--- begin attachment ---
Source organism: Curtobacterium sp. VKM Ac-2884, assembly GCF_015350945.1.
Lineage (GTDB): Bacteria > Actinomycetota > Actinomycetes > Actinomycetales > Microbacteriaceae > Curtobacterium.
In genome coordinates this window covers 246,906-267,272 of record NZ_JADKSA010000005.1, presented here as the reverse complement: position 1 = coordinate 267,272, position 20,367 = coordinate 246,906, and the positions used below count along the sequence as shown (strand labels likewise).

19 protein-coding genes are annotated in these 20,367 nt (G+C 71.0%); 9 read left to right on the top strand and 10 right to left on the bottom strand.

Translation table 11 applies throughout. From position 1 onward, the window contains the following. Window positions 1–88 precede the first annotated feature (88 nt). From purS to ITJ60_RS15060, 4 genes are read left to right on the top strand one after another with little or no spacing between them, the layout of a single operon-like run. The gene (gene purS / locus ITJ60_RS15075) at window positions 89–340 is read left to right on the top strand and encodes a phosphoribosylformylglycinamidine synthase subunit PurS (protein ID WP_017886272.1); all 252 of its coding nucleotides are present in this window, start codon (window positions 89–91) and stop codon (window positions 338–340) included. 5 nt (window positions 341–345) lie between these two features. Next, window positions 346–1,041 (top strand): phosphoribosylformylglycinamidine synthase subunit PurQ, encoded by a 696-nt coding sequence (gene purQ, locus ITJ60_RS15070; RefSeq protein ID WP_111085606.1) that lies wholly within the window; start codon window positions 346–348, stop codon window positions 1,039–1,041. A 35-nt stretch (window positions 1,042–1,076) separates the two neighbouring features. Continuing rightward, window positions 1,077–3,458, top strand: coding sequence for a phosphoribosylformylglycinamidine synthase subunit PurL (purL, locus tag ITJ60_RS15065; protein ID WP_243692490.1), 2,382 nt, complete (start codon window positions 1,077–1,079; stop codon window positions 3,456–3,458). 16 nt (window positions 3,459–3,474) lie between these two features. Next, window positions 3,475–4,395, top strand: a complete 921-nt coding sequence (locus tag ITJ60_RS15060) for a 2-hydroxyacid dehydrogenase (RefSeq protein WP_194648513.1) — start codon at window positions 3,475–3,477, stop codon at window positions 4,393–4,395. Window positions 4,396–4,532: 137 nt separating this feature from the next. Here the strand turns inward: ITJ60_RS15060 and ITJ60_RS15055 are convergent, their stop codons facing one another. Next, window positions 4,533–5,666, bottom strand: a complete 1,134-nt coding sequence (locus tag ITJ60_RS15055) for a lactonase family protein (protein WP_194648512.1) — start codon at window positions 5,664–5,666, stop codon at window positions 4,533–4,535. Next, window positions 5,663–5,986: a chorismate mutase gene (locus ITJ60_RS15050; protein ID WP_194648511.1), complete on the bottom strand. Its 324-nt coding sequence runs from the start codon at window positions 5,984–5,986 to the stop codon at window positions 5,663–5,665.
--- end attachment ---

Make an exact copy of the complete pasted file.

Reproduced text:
Source organism: Curtobacterium sp. VKM Ac-2884, assembly GCF_015350945.1.
Lineage (GTDB): Bacteria > Actinomycetota > Actinomycetes > Actinomycetales > Microbacteriaceae > Curtobacterium.
In genome coordinates this window covers 246,906-267,272 of record NZ_JADKSA010000005.1, presented here as the reverse complement: position 1 = coordinate 267,272, position 20,367 = coordinate 246,906, and the positions used below count along the sequence as shown (strand labels likewise).

19 protein-coding genes are annotated in these 20,367 nt (G+C 71.0%); 9 read left to right on the top strand and 10 right to left on the bottom strand.

Translation table 11 applies throughout. From position 1 onward, the window contains the following. Window positions 1–88 precede the first annotated feature (88 nt). From purS to ITJ60_RS15060, 4 genes are read left to right on the top strand one after another with little or no spacing between them, the layout of a single operon-like run. The gene (gene purS / locus ITJ60_RS15075) at window positions 89–340 is read left to right on the top strand and encodes a phosphoribosylformylglycinamidine synthase subunit PurS (protein ID WP_017886272.1); all 252 of its coding nucleotides are present in this window, start codon (window positions 89–91) and stop codon (window positions 338–340) included. 5 nt (window positions 341–345) lie between these two features. Next, window positions 346–1,041 (top strand): phosphoribosylformylglycinamidine synthase subunit PurQ, encoded by a 696-nt coding sequence (gene purQ, locus ITJ60_RS15070; RefSeq protein ID WP_111085606.1) that lies wholly within the window; start codon window positions 346–348, stop codon window positions 1,039–1,041. A 35-nt stretch (window positions 1,042–1,076) separates the two neighbouring features. Continuing rightward, window positions 1,077–3,458, top strand: coding sequence for a phosphoribosylformylglycinamidine synthase subunit PurL (purL, locus tag ITJ60_RS15065; protein ID WP_243692490.1), 2,382 nt, complete (start codon window positions 1,077–1,079; stop codon window positions 3,456–3,458). 16 nt (window positions 3,459–3,474) lie between these two features. Next, window positions 3,475–4,395, top strand: a complete 921-nt coding sequence (locus tag ITJ60_RS15060) for a 2-hydroxyacid dehydrogenase (RefSeq protein WP_194648513.1) — start codon at window positions 3,475–3,477, stop codon at window positions 4,393–4,395. Window positions 4,396–4,532: 137 nt separating this feature from the next. Here the strand turns inward: ITJ60_RS15060 and ITJ60_RS15055 are convergent, their stop codons facing one another. Next, window positions 4,533–5,666, bottom strand: a complete 1,134-nt coding sequence (locus tag ITJ60_RS15055) for a lactonase family protein (protein WP_194648512.1) — start codon at window positions 5,664–5,666, stop codon at window positions 4,533–4,535. Next, window positions 5,663–5,986: a chorismate mutase gene (locus ITJ60_RS15050; protein ID WP_194648511.1), complete on the bottom strand. Its 324-nt coding sequence runs from the start codon at window positions 5,984–5,986 to the stop codon at window positions 5,663–5,665.